Skip Navigation

Industry Evidence Sets Animal Welfare Benchmark for Short-term Toxicity Studies

10% upper limit of bodyweight loss sufficient to determine maximum-tolerated dose.

The maximum-tolerated dose of a drug candidate can be determined in short-term toxicity studies without exceeding a bodyweight loss of 10 per cent in rats and dogs, according to a review by 15 pharmaceutical companies and contract research organisations published in Regulatory Toxicology and Pharmacology.

Led by the UK's National Centre for the Replacement, Refinement and Reduction of Animals in Research (NC3Rs) and AstraZeneca, data from short-term toxicity studies of up to seven days in duration was collected from a multinational industry collaboration. The evidence sets out a new upper limit of bodyweight loss to be used as a primary endpoint for selecting the highest dose of a drug that can be tolerated in animals to reduce the likelihood of major adverse effects.

The maximum-tolerated dose is usually determined by parameters such as bodyweight loss, clinical signs and a change in food consumption. However, such assessments are often subjective with little regulatory or cross-industry agreement on how the maximum-tolerated dose should be defined. Bodyweight loss is one of the few objective measurements used in short-term toxicity studies. It is used as a measure of animal welfare, with the greater the weight loss the greater the potential for suffering.

To date there has been no evidence-based guidance on the upper limit for bodyweight loss. In this NC3Rs-industry collaboration, data sharing on 151 compounds has shown the upper limit for bodyweight loss ranges from 15 to 25 per cent in practice. Detailed analysis of the data however has shown that there is little scientific value in exceeding bodyweight loss limits of 10 per cent in rats and dogs to determine the maximum-tolerated dose for future dosing decisions. 
Bodyweight loss above these limits has been found to almost always be associated with additional clinical signs.

Along with the new recommended limits, an alert system has been developed to determine when the maximum-tolerated dose has been reached. While bodyweight loss is used here as an objective measurement, the presence of other clinical signs is also incorporated to add value to this practical advice. These standardised assessment criteria will minimise the adverse effects experienced by thousands of animals used in pharmaceutical development each year.

Study author Dr Kathryn Chapman, Head of Innovation and Translation, NC3Rs, said:

"Acting as an honest broker in this way has proven successful to identify an objective methodology to minimise animal suffering in short-term toxicity studies. Defining the maximum-tolerated dose is crucially important for this in addition to making it easier to select an appropriate dose for future studies." 

Co-author Dr Sally Robinson, AstraZeneca, said:

"We have shared data across global pharmaceutical companies and developed an evidence base to support significant refinement in short-term toxicity studies where high doses of potential new medicines are given. The outcome from this novel approach can potentially be applied more broadly than the pharmaceutical industry delivering even greater animal welfare benefits in short-term toxicity studies which often have the highest severity limits."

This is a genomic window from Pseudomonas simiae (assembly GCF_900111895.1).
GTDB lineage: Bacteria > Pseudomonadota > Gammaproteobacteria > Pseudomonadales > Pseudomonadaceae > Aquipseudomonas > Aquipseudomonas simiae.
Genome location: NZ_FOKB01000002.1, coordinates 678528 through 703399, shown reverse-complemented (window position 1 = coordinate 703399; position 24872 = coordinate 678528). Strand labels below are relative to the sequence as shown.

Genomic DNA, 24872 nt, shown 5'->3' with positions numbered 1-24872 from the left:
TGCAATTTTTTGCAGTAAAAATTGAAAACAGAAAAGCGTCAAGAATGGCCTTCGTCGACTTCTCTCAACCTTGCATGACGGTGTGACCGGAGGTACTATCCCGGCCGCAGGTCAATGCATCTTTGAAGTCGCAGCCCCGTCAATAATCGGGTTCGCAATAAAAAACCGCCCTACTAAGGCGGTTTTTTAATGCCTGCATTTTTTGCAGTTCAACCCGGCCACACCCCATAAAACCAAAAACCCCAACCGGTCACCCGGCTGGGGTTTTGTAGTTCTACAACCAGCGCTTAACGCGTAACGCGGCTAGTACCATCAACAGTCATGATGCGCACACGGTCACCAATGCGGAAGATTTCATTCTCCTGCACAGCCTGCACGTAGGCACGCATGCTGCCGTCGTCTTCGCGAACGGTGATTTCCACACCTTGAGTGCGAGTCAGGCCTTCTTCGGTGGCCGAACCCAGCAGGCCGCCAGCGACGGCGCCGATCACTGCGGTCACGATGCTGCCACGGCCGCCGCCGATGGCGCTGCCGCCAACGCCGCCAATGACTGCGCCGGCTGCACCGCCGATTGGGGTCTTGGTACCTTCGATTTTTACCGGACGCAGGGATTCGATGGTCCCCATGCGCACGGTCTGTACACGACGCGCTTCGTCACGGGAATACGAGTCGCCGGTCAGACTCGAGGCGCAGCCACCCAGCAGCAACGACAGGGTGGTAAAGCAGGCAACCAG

Co-author Dr Vicente Nogués, Head of Operations for Preclinical Safety, Novartis Institute for Biomedical Research, said:

"Novartis has gained confidence that the conclusions of this investigation, based on the analysis of a considerable historical database throughout the pharmaceutical industry, will help to improve overall decision making during animal study conduct along the 3Rs; this without harming the ultimate objective of the preclinical studies."

Maximum-tolerated dose studies are important from both a scientific and ethical perspective. They are used to make decisions on the progression of potential candidate drugs across a range of therapeutic areas. They also set the dose level for subsequent studies that allow for regulatory approval.

This approach to re-assessing bodyweight loss has the potential to be translated to other research areas including pharmacology and efficacy studies and short-term toxicity studies with chemicals.

See NC3Rs website for more information.

New ALTEX: 1/2016

ALTEX 2.16 cover

Support ALTWEB, Make a Gift
Online Humane Science Course


Promoting Dialogue Between In Vivo, In Vitro, and In Silico
May 18, 2016
Milan, Italy

SOT In Vitro and Alternatives Methods Speciality Section Grad Student and Postdoc Webinar
May 18, 2016
11am EDT

Mucosal Immunity and In Vitro Science
May 19, 2016
Milan, Italy

CAAT Academy: In Silico Modeling and Tools Under REACH 
May 20, 2016
Hosted by ROCAM in Cluj, Romania
Registration and Information

ACTC 2016 Conference
May 30-June 1, 2016
Barcelona, Spain

Kirkstall Workshop
June 2-3, 2016
Barcelona, Spain

CAAT Academy: Animal-free Pyrogenicity and Endotoxin Testing Under the New EU Pharmacopeia Chapter 5.1.10
June 8th, 2016
Konstanz, Germany 
17th International Conference on QSAR in Environmental and Health Sciences (QSAR 2016)
June 13-17, 2016
Miami Beach, Florida

17th Annual Congress of EUSAAT/20th European Congress on Alternatives to Animal Testing
August 24-27, 2016
University of Linz, Austria

ESTIV 2016 Congress: In Vitro Toxicology for Human Safety Assessment
October 17-20, 2016
Juan-les-Pins, France

AALAS 67th Annual Meeting
October 30-November 3, 2016
Charlotte, NC

10th World Congress on Alternatives and Animal Use in the Life Sciences
August 20-24, 2017
Seattle, Washington

More Meetings...